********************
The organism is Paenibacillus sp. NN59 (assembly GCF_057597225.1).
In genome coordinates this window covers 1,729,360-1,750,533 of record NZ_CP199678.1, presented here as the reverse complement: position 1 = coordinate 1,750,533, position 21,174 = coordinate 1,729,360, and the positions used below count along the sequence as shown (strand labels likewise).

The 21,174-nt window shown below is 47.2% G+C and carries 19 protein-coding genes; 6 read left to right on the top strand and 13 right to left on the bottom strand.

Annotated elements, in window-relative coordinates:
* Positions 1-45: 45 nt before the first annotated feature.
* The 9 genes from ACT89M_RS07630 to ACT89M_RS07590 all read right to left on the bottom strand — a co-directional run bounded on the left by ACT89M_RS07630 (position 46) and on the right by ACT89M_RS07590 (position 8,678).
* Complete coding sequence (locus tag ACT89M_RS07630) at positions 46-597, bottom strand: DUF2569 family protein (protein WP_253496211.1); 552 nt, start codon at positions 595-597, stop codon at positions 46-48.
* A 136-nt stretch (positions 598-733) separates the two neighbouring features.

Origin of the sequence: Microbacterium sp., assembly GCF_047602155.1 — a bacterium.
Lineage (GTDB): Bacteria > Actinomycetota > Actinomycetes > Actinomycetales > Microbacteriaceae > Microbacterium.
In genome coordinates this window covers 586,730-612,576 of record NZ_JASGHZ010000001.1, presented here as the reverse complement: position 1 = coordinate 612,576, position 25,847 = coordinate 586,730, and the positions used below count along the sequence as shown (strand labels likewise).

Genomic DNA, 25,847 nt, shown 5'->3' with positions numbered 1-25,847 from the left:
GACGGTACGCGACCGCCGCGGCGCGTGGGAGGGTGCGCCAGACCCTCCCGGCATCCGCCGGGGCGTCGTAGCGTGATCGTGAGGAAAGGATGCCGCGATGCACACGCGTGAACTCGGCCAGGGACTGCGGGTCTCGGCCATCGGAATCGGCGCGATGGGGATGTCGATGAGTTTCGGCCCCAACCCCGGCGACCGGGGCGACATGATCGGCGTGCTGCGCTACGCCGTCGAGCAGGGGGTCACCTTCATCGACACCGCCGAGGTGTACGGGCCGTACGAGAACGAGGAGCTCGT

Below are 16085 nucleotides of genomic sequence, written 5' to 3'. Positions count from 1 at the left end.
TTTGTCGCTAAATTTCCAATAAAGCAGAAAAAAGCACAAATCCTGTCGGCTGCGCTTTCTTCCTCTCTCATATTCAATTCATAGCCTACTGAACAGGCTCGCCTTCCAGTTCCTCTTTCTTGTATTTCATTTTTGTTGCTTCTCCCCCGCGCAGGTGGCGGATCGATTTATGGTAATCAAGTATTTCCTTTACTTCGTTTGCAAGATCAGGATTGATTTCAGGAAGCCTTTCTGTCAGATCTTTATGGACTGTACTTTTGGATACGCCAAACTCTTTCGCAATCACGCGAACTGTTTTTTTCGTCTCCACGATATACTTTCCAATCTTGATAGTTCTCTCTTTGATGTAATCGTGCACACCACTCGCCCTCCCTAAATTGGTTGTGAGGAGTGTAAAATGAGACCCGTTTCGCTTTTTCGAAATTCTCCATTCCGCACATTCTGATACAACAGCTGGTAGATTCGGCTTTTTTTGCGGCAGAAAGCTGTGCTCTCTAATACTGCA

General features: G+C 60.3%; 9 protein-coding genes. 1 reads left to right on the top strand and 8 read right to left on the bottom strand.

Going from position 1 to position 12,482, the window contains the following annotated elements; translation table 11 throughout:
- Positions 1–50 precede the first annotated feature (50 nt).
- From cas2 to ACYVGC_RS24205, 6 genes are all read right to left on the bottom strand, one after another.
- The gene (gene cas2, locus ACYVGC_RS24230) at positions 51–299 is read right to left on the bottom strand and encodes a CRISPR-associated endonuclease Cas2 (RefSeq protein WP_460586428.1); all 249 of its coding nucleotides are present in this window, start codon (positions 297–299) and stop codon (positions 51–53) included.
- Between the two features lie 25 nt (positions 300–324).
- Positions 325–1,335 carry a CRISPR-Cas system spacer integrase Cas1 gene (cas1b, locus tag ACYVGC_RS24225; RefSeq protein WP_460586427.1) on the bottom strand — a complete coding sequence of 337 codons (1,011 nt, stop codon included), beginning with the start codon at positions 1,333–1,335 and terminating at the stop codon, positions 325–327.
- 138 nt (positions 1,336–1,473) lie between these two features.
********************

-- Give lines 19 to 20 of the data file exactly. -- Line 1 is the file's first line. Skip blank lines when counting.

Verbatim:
- From cas2 to ACYVGC_RS24205, 6 genes are all read right to left on the bottom strand, one after another.
- The gene (gene cas2, locus ACYVGC_RS24230) at positions 51–299 is read right to left on the bottom strand and encodes a CRISPR-associated endonuclease Cas2 (RefSeq protein WP_460586428.1); all 249 of its coding nucleotides are present in this window, start codon (positions 297–299) and stop codon (positions 51–53) included.